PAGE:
Using wikis for online group projects: Student and tutor perspectives
Online group projects (OGPs) can be very stressful and students often cite them as one of their . It's not so much that your instructor wants to torture you—in fact, as a graduate student, I’ve learned there are great benefits to participating in group projects online. Don’t dread your next group project. Instead, look to OGPs as fertile training grounds to build critical leadership skills you’ll use in the workplace later.
Taylor, V. (2005). Online group projects: Preparing the instructors to prepare the students. In T. S. Roberts (Ed.), Computer-supported collaborative learning in higher education (pp. 19-50). Hershey, PA: Idea Group Inc.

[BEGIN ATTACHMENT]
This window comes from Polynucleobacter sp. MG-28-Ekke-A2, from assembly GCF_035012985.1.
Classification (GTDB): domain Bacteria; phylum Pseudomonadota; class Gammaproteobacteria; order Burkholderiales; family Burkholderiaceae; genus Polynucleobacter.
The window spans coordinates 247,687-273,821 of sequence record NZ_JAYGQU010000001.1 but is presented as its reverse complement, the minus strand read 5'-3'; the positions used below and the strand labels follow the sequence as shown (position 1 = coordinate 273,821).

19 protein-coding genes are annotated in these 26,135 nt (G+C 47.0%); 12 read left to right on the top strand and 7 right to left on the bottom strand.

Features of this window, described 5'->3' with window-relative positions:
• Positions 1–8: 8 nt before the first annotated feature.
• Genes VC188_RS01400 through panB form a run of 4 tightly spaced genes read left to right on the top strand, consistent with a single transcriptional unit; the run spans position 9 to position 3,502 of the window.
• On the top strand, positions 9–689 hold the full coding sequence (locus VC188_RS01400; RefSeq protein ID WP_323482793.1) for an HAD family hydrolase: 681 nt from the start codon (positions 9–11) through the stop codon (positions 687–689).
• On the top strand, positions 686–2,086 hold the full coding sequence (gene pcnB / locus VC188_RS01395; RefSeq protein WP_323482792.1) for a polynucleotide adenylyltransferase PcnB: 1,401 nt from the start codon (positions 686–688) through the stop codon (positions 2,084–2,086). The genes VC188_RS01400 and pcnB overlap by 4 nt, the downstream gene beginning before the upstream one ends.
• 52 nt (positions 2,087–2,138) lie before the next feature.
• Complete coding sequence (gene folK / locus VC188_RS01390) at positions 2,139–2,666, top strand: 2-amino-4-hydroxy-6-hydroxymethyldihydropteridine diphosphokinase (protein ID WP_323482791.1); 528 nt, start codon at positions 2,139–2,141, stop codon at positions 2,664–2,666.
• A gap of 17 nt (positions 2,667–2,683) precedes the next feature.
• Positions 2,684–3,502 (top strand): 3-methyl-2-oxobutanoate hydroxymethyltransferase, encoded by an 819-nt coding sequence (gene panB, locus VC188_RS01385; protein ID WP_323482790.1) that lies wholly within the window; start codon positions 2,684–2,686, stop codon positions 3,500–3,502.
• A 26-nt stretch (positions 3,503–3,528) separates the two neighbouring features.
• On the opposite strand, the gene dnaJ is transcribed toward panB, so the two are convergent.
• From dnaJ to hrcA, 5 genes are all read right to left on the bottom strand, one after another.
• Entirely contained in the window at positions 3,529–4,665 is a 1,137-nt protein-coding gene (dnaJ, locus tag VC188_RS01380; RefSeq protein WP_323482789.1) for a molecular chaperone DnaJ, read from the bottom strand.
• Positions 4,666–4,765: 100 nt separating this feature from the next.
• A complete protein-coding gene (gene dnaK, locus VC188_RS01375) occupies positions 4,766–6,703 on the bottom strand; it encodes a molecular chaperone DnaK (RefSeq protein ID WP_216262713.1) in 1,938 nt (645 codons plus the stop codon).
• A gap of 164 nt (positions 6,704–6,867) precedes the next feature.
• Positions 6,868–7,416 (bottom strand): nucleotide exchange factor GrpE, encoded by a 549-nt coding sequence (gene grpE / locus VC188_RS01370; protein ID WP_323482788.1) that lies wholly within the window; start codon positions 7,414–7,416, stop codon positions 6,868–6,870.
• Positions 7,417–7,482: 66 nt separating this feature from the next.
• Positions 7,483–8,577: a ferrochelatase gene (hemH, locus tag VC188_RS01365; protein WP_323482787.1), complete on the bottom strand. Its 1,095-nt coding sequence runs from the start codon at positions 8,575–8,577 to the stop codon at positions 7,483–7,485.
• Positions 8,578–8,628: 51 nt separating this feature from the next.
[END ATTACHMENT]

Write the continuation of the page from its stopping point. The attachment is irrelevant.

This concept consistently proves itself in classrooms and workplaces all over the country as groups of students collaborate to accomplish a task or come up with the next big idea. However, the benefits of group work aren't limited to faster completion and the convenience of more hands on the wheel. Online group projects also benefit the individual immensely by exposing them to unique perspectives and teaching them to rely on others to achieve a common goal.This concept consistently proves itself in classrooms and workplaces all over the country as groups of students collaborate to accomplish a task or come up with the next big idea. However, the benefits of group work aren't limited to faster completion and the convenience of more hands on the wheel. Online group projects also benefit the individual immensely by exposing them to unique perspectives and teaching them to rely on others to achieve a common goal.This paper presents a study of the use of wikis to support online group projects in two courses at the UK Open University. The research aimed to investigate the effectiveness of a wiki in supporting (i) student collaboration and (ii) tutors’ marking of the students’ collaborative work. The paper uses the main factors previously identified by the technology acceptance model (TAM) as a starting point to examine and discuss the experiences of these two very different user groups: students and tutors. Data was gathered from students via a survey and from tutors via a range of methods. The findings suggest that, when used in tandem with an online forum, the wiki was a valuable tool for groups of students developing a shared resource. As previous studies using the TAM have shown, usefulness and ease of use were both important to students’ acceptance of the wiki. However, the use of a wiki in this context was less well-received by tutors, because it led to an increase in their workload in assessing the quality of students’ collaborative processes. It was possible to reduce the tutor workload by introducing a greater degree of structure in the students’ tasks. We conclude that when introducing collaborative technologies to support assessed group projects, the perceptions and needs of both students and tutors should be carefully considered.But even so, what I observed was that it took a week or so for groups to fully ramp up. That is, to get to the point of everyone having met and introduced themselves, exchanged contact information, and to start developing a plan of action. All of which would have happened in 15 minutes in the classroom. So lesson #1: coordination online takes longer. No big surprise there, really. But that extra time needs to be baked into the planning for online group projects.It's not uncommon for students to gripe when confronted with the prospect of group work. Research shows, however, that online group projects or in-person collaborative learning stands a better chance of success when certain boundaries are set. For example, students and teachers benefit when group work is carefully thought-out and explained to students ahead of time. Simply put- the more details, the better. It's also crucial for students to ask questions and take the initiative to clear up any misunderstandings ahead of time.The Computer-Supported Collaborative Learning (CSCL) research group will investigate interactions of peer collaboration and instructional interventions for learning in online learning environments. Research topics include but not limited to online group projects, peer tutoring, group awareness, social loafing, online discussion, etc. CSCL research group will conduct qualitative as well as quantitative studies to reveal students’ peer interactions and find their impact on learning outcome and satisfaction. They will also design and develop group awareness tools to facilitate an effective group process and positive group climate. Students will review articles related to the research topics and develop research plans collaboratively.